The South African parliament has set up an independent commission to investigate a murky burglary case that has embarrassed President Cyril Ramaphosa for several months, the National Assembly announced on Wednesday night.
The independent commission, made up of former Constitutional Court president Sandile Ngcobo, a former judge and a university professor, has 30 days to deliver its conclusions, Assembly Speaker Nosiviwe Mapisa-Nqakula said in a statement.
The results of the enquiry could lead to a possible vote in parliament to impeach Ramaphosa.
In South Africa, the impeachment of the head of state is subject to a two-thirds majority vote in the National Assembly. The historic ruling party led by Cyril Ramaphosa, the African National Congress (ANC), holds more than two-thirds of the seats.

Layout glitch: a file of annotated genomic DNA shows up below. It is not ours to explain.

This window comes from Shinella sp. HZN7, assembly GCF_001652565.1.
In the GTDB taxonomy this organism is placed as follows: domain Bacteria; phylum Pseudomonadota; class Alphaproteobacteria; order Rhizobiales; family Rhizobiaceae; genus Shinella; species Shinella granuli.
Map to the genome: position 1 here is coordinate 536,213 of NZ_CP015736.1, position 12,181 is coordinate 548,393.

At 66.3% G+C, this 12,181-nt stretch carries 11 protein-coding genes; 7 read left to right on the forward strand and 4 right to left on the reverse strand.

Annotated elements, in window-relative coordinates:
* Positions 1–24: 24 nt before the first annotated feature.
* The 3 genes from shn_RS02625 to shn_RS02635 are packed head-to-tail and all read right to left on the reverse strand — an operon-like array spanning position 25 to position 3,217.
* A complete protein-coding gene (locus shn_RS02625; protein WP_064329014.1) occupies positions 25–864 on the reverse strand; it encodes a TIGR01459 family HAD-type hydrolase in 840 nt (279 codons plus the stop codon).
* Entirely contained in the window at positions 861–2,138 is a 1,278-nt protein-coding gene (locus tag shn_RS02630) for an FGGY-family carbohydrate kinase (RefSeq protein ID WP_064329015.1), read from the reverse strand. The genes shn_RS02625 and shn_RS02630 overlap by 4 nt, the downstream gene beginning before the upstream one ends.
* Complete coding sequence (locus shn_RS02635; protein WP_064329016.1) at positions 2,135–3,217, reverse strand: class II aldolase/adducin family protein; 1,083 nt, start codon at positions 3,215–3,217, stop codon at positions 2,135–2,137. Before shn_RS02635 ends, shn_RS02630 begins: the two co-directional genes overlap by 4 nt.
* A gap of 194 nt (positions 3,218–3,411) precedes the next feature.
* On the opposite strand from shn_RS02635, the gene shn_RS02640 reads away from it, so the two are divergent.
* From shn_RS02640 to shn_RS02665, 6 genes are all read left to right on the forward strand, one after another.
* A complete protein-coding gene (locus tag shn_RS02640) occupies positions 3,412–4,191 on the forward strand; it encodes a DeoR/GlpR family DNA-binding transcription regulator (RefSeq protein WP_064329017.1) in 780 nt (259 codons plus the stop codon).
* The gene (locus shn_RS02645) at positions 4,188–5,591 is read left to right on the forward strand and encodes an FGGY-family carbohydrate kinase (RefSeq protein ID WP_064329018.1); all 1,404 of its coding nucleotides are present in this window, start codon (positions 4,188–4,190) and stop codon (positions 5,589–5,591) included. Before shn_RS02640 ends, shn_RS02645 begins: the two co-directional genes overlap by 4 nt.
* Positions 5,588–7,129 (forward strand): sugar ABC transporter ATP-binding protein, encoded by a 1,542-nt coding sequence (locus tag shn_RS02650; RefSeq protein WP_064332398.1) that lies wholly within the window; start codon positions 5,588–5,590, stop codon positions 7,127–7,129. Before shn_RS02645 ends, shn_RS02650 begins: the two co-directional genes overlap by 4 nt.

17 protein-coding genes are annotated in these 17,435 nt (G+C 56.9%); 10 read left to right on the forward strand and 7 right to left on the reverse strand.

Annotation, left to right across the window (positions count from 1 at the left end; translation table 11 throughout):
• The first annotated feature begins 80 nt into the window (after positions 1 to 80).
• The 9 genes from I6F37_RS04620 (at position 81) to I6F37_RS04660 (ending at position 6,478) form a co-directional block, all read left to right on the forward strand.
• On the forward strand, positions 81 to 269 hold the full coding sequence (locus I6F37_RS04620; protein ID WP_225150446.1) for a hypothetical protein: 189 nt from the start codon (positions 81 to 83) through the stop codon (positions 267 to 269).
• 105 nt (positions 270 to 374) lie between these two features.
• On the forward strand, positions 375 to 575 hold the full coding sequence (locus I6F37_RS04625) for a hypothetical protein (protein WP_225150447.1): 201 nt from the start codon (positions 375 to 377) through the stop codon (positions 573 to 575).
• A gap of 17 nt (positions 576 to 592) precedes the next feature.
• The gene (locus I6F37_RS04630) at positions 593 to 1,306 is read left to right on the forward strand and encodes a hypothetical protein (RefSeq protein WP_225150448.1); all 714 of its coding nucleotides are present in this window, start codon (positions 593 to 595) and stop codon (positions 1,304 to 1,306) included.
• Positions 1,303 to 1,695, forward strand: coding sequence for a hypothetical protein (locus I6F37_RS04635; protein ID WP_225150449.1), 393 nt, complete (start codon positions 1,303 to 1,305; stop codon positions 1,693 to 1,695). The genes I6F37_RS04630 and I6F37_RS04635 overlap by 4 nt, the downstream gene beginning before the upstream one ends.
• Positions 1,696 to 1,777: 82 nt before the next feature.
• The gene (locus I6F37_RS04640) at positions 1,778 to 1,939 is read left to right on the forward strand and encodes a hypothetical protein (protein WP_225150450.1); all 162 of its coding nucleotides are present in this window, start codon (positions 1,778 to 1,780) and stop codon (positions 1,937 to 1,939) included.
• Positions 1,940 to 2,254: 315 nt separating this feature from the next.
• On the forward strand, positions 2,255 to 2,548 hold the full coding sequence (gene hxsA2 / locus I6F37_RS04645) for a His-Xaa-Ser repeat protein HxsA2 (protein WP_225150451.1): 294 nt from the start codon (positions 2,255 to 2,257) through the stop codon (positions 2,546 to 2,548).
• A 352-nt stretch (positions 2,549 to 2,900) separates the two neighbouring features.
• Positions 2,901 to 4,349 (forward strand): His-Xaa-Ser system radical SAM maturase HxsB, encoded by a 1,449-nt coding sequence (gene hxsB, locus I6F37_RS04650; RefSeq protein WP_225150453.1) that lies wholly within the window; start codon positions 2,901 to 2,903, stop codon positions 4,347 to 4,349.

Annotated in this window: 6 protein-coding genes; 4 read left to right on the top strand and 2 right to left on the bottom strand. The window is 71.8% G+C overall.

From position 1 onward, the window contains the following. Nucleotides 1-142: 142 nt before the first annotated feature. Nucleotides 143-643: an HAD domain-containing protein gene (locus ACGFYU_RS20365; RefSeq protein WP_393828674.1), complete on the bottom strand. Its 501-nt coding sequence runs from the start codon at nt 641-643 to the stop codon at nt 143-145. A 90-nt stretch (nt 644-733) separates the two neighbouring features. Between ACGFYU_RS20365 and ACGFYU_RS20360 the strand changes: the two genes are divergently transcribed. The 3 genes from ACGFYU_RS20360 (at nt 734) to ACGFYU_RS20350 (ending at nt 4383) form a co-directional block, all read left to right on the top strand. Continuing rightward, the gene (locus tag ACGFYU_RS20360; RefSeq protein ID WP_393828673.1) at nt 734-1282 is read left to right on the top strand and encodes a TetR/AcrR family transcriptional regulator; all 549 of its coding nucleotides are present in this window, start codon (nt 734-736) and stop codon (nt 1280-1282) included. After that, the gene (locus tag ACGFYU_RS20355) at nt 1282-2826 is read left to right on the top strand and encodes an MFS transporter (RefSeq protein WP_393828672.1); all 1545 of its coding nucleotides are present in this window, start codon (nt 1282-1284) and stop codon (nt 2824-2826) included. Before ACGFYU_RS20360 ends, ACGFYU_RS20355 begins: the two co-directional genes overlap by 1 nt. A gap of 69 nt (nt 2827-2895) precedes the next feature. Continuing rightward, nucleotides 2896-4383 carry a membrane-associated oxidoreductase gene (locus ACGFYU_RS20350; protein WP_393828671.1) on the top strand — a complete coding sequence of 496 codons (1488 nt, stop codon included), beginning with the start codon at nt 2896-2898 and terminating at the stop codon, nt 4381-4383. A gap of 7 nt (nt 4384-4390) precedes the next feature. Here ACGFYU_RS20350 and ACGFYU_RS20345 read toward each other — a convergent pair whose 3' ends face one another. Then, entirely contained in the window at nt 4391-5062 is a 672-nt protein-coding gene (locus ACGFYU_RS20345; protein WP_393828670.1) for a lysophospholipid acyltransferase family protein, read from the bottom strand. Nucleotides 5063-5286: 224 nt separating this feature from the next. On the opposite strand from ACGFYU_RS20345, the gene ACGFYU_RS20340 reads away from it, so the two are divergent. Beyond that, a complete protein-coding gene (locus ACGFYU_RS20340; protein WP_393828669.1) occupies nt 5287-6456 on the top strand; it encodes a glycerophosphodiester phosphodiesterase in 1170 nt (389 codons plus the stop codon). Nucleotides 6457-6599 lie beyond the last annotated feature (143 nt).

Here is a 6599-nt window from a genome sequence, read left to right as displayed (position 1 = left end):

Cyril Ramaphosa, 69, is accused of concealing from the police and tax authorities a 2020 burglary at one of his properties in which large sums of cash were found hidden in furniture.
An investigation was launched after a complaint was made in June by former South African intelligence chief Arthur Fraser. According to Fraser, burglars broke into a farm owned by the president in Phala Phala, in the north-east of the country.
The complaint accuses Mr Ramaphosa of concealing the burglary from the police and the money found there from the tax authorities, as well as organising the abduction and interrogation of the thieves and then bribing them to keep quiet.
Mr Ramaphosa, who has denounced a political manoeuvre, denies the allegations of kidnapping and bribery and maintains that the money came from the sale of livestock.
He suspended the country's top anti-corruption watchdog, Busisiwe Mkhwebane, after a public enquiry was launched against him in June.
The suspension was deemed "inappropriate" and was overturned last week by a court.
The burglary case puts the president in turmoil months before the ANC decides whether to present him as a candidate for a second term in the 2024 presidential elections.